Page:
ARCHIVED CONTENT: As a service to our readers, Harvard Health Publishing provides access to our library of archived content. Please note the date each article was posted or last reviewed. No content on this site, regardless of date, should ever be used as a substitute for direct medical advice from your doctor or other qualified clinician.
The hottest trend in mobility right now is not a smart phone or wireless gadget. The mobility that’s making health headlines is the kind that lets us do what we need to do: walk and move. Mobility is essential for getting through the day, whether you need to walk across a room to the bathroom or kitchen, get out of bed or a chair, or walk through a grocery store.
Loss of mobility, which is common among older adults, has profound social, psychological, and physical consequences. “If you’re unable to get out then you can’t go shopping, you can’t go out with your friends to eat dinner or go to the movies, and you become dependent on other people to get you places. So you become a recluse, you stay home, you get depressed. With immobilization comes incontinence, because you can’t get to the bathroom, you can develop urinary infections, skin infections. The list goes on,” says geriatrician Dr. Suzanne Salamon, an instructor at Harvard Medical School.
The cascade of negative effects that comes with immobility can often be prevented or limited, according to a review in today’s JAMA. Researchers from the University of Alabama at Birmingham looked at dozens of mobility studies published over the years. They discovered common factors that lead to loss of mobility, such as older age, low physical activity, obesity, impaired strength and balance, and chronic diseases such as diabetes and arthritis. Less common red flags included symptoms of depression, problems with memory or thinking skills, being female, a recent hospitalization, drinking alcohol or smoking, and having feelings of helplessness. Individuals with one or more of these factors is at risk for immobility.
Given that so many things that can lead to immobility, you’d think primary care physicians would be able to spot older adults at risk of losing mobility. But it’s not so simple, says Dr. Salamon. “There are so many other things that doctors have to pay attention to—heart problems and lung problems—that screening for mobility gets pushed to the background. However, it’s one of the most important, because it makes the difference between living at home or living in a facility,” she explains. She also points out that loss of mobility puts you at greater risk for falling, which often results in a hip fracture. “That’s the worst, because within a year 20% of people with hip fractures die from complications. So we try to avoid that at all costs,” says Dr. Salamon.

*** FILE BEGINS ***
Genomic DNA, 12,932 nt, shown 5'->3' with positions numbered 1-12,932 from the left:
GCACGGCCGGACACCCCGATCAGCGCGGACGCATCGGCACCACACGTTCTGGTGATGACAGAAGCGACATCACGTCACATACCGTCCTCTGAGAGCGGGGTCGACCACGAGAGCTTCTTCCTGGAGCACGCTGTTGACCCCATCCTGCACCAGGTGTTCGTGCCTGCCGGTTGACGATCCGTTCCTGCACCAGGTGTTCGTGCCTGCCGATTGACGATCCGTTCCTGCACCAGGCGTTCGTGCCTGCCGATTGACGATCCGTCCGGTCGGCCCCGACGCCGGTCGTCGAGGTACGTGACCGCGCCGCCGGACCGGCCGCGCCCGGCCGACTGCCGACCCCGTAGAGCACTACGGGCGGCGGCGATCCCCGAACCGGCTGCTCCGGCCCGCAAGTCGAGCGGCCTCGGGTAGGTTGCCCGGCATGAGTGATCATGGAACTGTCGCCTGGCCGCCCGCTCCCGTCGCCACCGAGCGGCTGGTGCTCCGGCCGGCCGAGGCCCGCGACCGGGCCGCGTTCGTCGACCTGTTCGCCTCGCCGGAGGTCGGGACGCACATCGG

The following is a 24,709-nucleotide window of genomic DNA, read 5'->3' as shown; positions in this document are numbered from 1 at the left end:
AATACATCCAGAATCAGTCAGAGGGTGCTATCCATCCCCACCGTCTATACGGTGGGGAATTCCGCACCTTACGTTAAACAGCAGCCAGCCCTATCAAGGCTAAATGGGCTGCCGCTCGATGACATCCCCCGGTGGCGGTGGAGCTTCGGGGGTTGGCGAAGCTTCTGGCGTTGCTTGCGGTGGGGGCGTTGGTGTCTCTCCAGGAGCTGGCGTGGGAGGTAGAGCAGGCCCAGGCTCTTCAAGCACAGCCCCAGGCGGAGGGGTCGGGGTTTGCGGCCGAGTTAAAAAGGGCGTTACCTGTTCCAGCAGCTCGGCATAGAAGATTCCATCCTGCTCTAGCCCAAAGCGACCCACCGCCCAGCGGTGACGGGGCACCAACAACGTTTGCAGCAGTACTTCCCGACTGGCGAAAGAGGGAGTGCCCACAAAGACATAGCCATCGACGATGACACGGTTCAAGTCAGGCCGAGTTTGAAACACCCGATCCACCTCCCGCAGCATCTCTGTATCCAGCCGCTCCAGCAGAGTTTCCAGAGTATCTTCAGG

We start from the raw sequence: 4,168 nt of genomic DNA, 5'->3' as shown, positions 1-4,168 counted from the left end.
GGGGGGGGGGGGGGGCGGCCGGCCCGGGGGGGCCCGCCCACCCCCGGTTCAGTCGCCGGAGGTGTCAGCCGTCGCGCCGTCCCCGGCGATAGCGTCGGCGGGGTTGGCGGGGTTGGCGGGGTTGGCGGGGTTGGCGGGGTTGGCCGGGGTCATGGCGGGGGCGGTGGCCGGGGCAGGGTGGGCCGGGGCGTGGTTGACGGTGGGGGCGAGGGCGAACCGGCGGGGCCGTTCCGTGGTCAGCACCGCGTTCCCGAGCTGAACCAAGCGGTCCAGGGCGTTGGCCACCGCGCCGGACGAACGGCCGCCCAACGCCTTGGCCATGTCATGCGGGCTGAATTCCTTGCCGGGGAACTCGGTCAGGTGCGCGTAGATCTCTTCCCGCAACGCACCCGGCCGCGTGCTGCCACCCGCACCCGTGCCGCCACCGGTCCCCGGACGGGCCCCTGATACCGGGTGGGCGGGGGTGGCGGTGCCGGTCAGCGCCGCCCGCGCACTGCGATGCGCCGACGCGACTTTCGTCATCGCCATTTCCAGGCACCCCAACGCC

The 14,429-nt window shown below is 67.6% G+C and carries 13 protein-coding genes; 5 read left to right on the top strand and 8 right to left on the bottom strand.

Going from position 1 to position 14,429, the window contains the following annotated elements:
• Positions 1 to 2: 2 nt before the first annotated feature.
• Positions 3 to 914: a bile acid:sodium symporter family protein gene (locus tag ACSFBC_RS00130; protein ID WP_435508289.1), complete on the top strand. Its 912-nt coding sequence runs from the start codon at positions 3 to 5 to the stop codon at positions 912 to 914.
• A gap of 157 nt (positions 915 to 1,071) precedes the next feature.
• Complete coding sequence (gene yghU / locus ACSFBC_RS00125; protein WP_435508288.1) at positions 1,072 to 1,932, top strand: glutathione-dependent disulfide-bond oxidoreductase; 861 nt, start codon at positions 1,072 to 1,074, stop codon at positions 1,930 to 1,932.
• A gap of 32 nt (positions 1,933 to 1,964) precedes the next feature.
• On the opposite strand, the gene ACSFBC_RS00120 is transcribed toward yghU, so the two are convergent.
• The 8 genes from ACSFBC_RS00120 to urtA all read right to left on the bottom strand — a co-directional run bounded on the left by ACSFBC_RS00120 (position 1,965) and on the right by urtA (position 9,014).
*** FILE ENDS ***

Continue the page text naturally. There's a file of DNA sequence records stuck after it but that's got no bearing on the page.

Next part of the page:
Checking a person’s mobility is fairly simple. Dr. Salamon likes the Get Up and Go Test, where she asks a person to stand up from sitting in a chair, walk 10 feet, turn around, walk back to the chair, and sit down. “You look at how long that takes and how steady the person is,” she says. Another way is just to watch how quickly people walk. They should walk faster than a yard per second. If you walk that or faster, you’re normal; if you’re slower, you have a gait problem, which increases your chances of falling,” she says.
The University of Alabama researchers suggest asking these two questions:
- For health or physical reasons, do you have difficulty climbing up 10 steps or walking one-quarter of a mile?
- Because of underlying health or physical reasons, have you modified the way you climb 10 steps or walk a quarter of a mile?
The beauty of the “test” is that you don’t have to go to a doctor to get an answer. You probably know already if you’re having trouble climbing stairs. And walking one-quarter of a mile? That’s one lap around a medium-sized mall’s upper level. Can you walk around it without difficulty?
If stairs and walking are difficult, it’s an indication that you’re on the road to less travel, and you’ll need to see your doctor. The good news is that your physician can help you address what’s causing the difficulty before it progresses to a loss of mobility. A variety of solutions are available. They can include physical therapy to improve balance and strength training. Occupational therapy can help improve a person’s ability to perform daily living activities and the living environment with tools such as elevated bathroom fixtures and grab bars. Social support can help eliminate mobility barriers such as lack of transportation. Referrals to subspecialists may be needed to treat medical conditions that can lead to immobility. Finally, the use of devices such as canes, walkers, wheelchairs, and scooters can open the door to greater mobility.
There are a few tools you can check out online, including the Get Up and Go test as well as the Performance-Oriented Mobility Assessment. Take the test with a friend or loved one who can help you if needed; don’t try it at home if you’re unsteady on your feet.
Loss of mobility is a real problem, but one that is often preventable or treatable. Take steps now to make sure you can take the steps you need in the years ahead.
As a service to our readers, Harvard Health Publishing provides access to our library of archived content.
Please note the date of last review or update on all articles. No content on this site, regardless of date,
should ever be used as a substitute for direct medical advice from your doctor or other qualified clinician.
Commenting has been closed for this post.